And ironically, as those stakes escalate, determining a winner becomes even less important. In fact, it may ruin everything if, over the teams’ final two games for the season, anything but esoteric tiebreakers put distance between them. Let away goals decide who advances in Champions League, and let other results determine who claims La Liga.

But in the battle that really matters — the one we’ll get to see two more times this year — let nothing throw off this perfect, symbiotic balance. If anything, find a way to make these games last longer.

Championship Playoff Final preview: Huddersfield Town vs. Reading

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These two teams weren’t supposed to be here, at Wembley on Monday at 10:00 a.m. ET playing for a spot in the Premier League.

Everyone talked about how beautiful Fulham played. Everyone talked about how Sheffield kept on winning. Everyone kept talking about the favorites. Everyone wrote off the other guys.

Yet here we are. Reading, owner of a +4 goal differential. Huddersfield Town, owner of a -2 goal differential. Reading, winners over Fulham thanks to a bogus handball. Huddersfield, on to Wembley after a penalty shootout in the rain.

Here we are. The game that will catapult one team to the riches of the Premier League, the game that will send another team back to the depths of the Championship, consigned to progress with the heartbreak of knowing they were so close.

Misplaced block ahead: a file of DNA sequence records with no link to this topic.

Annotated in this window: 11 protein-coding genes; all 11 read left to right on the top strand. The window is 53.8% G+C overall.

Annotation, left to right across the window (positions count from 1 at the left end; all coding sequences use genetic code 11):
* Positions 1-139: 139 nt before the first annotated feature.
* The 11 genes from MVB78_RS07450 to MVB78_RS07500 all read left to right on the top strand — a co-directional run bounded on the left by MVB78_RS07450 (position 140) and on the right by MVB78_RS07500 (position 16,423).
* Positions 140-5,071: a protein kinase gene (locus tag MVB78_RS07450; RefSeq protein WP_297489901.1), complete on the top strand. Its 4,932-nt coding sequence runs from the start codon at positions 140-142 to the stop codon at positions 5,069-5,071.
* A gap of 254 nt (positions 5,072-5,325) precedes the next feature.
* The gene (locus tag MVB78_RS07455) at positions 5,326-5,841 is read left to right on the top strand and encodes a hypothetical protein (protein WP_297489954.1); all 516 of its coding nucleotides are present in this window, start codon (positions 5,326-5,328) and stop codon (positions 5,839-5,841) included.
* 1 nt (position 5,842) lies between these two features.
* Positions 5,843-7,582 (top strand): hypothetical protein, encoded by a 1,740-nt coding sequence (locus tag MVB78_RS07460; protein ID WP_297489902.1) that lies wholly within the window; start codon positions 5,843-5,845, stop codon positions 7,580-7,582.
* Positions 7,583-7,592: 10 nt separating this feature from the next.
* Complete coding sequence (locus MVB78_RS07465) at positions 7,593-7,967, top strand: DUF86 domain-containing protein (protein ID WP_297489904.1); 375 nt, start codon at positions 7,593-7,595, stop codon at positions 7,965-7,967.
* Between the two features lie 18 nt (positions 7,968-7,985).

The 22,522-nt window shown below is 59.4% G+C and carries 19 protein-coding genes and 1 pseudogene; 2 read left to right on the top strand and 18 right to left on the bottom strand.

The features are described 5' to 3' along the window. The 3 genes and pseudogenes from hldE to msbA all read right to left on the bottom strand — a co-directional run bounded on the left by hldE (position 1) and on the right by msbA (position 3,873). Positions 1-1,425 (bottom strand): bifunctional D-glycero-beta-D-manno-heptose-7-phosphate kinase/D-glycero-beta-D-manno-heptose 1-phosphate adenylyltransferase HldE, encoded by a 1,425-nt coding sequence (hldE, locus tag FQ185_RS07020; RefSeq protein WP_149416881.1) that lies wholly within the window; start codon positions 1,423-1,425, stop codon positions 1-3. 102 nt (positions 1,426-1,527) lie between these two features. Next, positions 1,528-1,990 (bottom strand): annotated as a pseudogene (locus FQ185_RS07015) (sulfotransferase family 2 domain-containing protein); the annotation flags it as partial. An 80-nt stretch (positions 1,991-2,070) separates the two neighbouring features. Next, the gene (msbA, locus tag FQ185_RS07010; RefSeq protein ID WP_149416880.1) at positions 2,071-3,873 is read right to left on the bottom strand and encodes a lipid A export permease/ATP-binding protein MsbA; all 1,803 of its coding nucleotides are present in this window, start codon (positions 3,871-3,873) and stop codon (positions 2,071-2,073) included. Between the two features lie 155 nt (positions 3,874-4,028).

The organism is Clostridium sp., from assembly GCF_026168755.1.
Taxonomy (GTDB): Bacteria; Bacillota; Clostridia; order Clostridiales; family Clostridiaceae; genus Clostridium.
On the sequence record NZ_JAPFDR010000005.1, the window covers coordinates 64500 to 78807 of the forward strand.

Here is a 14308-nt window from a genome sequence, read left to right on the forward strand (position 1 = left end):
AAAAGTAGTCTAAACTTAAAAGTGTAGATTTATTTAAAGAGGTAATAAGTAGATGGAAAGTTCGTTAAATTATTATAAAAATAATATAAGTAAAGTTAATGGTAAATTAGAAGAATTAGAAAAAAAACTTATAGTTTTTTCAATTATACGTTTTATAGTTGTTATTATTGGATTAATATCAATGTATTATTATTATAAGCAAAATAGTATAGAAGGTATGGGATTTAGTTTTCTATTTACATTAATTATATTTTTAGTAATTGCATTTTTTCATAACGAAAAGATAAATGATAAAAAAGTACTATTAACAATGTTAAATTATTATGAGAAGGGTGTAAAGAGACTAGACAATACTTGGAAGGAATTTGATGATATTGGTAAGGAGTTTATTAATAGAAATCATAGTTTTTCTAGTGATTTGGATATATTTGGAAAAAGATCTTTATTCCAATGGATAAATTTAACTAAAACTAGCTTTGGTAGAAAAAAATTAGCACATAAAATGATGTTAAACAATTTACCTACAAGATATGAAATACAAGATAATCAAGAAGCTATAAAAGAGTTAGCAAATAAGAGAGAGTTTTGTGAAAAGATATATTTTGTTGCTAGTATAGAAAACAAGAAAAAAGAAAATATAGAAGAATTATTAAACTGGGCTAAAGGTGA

[ MORE: USMNT roster announced for upcoming World Cup qualifiers ]

The Championship playoff final is one of the biggest enigmas in the European soccer landscape. Teams like Reading looking to return to familiar lands of plentiful bounty, others like Huddersfield looking for glory never experienced before.

Huddersfield has not seen top flight action since 1972, and former American international David Wagner has them on the precipice. “There were a lot of statements before the semi-finals about momentum and about form,” Wagner said. “It is another example where we have proven that experience and what has happened in the past is irrelevant. After the 120 minutes against Sheffield Wednesday there were a lot of tired legs, but now after a training camp in Portugal and training on the grass here, everybody is ready to go.”